I know that the yellow paper does not specify how transactions are to be ordered in a block and this is up to the miner to decide. But I am interested in how this is practically handled (I assume not calling some rand function to get ordering). This answer to a related question suggests that gas price plays a role. How does, e.g. geth order transactions during the mining process?
Edit: 23 June 2017 - Added Parity details (see below)
//approach 2 transactions := self.eth.TxPool().GetTransactions() <--- fetch from pool types.SortByPriceAndNonce(transactions) <---------- order
i.e. Sorts by gas price and nonce value (and by owner account - see below).
There are two other approaches in the code which are both commented out, but may give a clue as to previous ideas (or give examples to miners who want to use their own implementation). They are:
- approach 1: sort by nonce only
- approach 3: sort by owner (treating single- and multi-owner transactions differently), then by price and nonce
// This method first sorts the separates the list of transactions into individual // sender accounts and sorts them by nonce. After the account nonce ordering is // satisfied, the results are merged back together by price, always comparing only // the head transaction from each account. This is done via a heap to keep it fast
Once sorted, the transactions are further screened in
commitTransactions() to remove any with "low gas".
For Parity things are a little easier: there's a CLI option. This will, at least, allow ordering to be changed in some basic ways.
--tx-queue-strategy S Prioritization strategy used to order transactions in the queue. S may be: gas - Prioritize txs with low gas limit; gas_price - Prioritize txs with high gas price; gas_factor - Prioritize txs using gas price and gas limit ratio (default: gas_price).
To add on the excellent answer by Richard Horrocks:
I studied the last 1000 blocks:
- ~85% of blocks seem to be ordered by High gas price first (respecting nonce order for a single sender address) (The default setting for both Parity and Geth)
- ~9% of blocks seem to be ordered by Low Gas first (Parity's "gas" tx-queue-strategy)
- I couldn't figure out the ordering for the last 6%. I suspect they might just be in the order the miner heard about them.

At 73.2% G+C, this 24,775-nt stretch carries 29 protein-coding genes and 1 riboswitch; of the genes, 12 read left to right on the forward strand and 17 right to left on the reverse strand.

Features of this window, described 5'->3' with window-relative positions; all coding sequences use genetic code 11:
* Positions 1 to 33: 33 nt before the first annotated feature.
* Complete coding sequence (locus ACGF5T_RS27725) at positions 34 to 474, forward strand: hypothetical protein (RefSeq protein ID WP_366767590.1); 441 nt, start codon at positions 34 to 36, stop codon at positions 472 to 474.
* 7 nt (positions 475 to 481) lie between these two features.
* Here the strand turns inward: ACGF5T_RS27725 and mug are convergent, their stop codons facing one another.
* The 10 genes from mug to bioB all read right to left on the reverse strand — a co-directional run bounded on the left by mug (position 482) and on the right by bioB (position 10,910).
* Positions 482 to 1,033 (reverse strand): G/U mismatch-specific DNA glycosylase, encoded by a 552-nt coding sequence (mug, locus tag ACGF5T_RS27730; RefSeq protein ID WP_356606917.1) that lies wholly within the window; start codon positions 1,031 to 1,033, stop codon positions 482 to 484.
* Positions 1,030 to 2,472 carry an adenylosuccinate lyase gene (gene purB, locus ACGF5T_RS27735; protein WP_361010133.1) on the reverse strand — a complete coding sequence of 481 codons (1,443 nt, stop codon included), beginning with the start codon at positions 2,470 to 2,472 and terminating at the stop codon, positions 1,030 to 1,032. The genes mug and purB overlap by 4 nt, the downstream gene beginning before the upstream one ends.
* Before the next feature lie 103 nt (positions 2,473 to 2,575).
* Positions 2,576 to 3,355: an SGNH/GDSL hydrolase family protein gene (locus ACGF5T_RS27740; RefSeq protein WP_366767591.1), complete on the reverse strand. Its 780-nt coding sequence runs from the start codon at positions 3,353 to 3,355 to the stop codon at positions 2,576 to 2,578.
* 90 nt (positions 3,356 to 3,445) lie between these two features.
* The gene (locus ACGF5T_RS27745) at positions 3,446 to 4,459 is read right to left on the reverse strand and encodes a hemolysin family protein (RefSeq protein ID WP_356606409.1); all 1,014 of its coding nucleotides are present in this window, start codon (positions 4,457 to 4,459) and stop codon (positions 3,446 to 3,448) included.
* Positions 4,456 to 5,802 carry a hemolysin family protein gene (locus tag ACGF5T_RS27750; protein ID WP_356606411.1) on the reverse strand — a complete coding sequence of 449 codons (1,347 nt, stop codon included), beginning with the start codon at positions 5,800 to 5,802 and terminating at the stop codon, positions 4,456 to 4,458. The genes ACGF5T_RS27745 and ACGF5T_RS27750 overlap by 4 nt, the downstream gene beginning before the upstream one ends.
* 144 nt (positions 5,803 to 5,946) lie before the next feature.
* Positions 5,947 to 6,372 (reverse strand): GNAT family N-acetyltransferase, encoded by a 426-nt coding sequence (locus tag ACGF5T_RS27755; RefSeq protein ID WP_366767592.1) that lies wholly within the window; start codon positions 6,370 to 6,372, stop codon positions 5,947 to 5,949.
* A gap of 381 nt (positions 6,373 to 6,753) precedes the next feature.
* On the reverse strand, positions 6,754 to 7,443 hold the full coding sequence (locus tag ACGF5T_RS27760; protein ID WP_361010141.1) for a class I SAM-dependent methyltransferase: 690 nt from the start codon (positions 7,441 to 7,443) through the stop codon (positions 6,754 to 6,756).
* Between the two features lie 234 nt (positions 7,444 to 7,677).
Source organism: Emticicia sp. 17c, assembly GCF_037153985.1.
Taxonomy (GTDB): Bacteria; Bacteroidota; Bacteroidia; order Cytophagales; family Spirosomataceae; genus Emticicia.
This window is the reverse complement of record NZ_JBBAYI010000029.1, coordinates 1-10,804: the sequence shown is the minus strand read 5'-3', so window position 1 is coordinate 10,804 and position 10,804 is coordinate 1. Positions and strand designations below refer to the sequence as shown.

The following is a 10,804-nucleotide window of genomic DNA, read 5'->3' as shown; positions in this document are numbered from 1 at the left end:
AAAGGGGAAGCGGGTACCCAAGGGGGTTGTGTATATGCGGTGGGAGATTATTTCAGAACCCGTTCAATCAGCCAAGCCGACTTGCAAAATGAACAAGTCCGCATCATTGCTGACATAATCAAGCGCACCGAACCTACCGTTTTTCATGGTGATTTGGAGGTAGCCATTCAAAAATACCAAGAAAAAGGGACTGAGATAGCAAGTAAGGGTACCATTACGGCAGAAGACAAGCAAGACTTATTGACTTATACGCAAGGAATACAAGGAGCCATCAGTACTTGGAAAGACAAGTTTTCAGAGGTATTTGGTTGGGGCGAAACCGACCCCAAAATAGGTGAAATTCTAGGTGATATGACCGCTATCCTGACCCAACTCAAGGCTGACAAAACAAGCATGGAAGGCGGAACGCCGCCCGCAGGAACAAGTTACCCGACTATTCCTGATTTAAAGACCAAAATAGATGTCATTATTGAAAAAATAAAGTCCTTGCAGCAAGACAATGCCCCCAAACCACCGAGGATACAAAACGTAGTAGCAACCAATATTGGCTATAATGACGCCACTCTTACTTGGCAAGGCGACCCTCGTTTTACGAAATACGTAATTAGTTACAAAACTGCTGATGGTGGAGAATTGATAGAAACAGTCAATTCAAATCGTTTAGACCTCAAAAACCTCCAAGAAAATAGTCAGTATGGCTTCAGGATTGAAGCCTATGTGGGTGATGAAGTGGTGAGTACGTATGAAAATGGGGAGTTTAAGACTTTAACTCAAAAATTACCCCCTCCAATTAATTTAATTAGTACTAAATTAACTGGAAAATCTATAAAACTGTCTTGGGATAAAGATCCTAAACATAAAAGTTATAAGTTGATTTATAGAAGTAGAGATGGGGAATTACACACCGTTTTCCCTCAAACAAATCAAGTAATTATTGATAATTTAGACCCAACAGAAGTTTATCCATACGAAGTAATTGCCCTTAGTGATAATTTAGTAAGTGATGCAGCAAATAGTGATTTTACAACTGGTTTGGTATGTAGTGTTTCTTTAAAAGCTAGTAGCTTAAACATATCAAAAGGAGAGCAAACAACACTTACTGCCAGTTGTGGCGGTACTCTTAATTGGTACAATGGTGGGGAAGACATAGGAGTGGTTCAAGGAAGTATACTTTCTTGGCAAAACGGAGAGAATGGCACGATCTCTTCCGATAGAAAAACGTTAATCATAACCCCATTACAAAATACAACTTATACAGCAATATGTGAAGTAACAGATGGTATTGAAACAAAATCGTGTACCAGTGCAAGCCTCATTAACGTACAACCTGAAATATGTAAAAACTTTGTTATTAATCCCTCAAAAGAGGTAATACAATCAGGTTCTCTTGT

- No blocks seem to be ordered by Nonce only.
The source code for the different transaction ordering strategies can be found here.
Here is the default ordering logic:
- Transactions that take more than a certain time to run are penalized, and will be put to the end of the list. If a sender sends 16 offending transactions, he is banned.
- Transactions that origin from the miner node will be put first.
- The "nonce height" is checked. I assume this guarantees nonces are in the right order for a given user.
- Then the selected strategy is applied.
- If all equal, they are ordered in the order they came in.
In the end, keep in mind this is open source software, and there is no rules on how transactions must be ordered. Each miner is free to send transactions in the order he wishes, so there is no way to guarantee the transaction order, but it looks like a high gas price and a reasonable gas limit should secure you a good spot in most cases.
I think Horrock's answer is a little hard to understand, and the "sorting" is a weird type of sorting that needs a bit more explanation.
Say you're the miner, and you have 100 transactions to sort through. Say 80 unique people sent 80 unique transactions. Then say 10 unique people each sent 2 transactions. That's 10 "first" transactions, and 10 "second" transactions, for those 10 people. 100 total.
The idea is, group the 80 unique transactions and the 10 "first" transactions, into a group G.
while gasLimitNotReached: T = highestGasPrice(G) G.remove(T) if T was some Account."first": G.append(Account."second") Commit(T)
I think you can see how this extends into some accounts having three transactions or four transactions. The idea is that only let G have transactions from unique accounts. If the same account has many txs, then only consider the smallest nonce, regardless of the gas price of those larger nonces. Then, loop over G, poping in order of gas price. Everytime you get rid of a transaction, check if that account has any more transactions of higher nonce, and then add that tx back into G if it exists.
Source: https://github.com/ethereum/go-ethereum/blob/290e851f57f5d27a1d5f0f7ad784c836e017c337/core/types/transaction.go#L372, from Horrick's answer.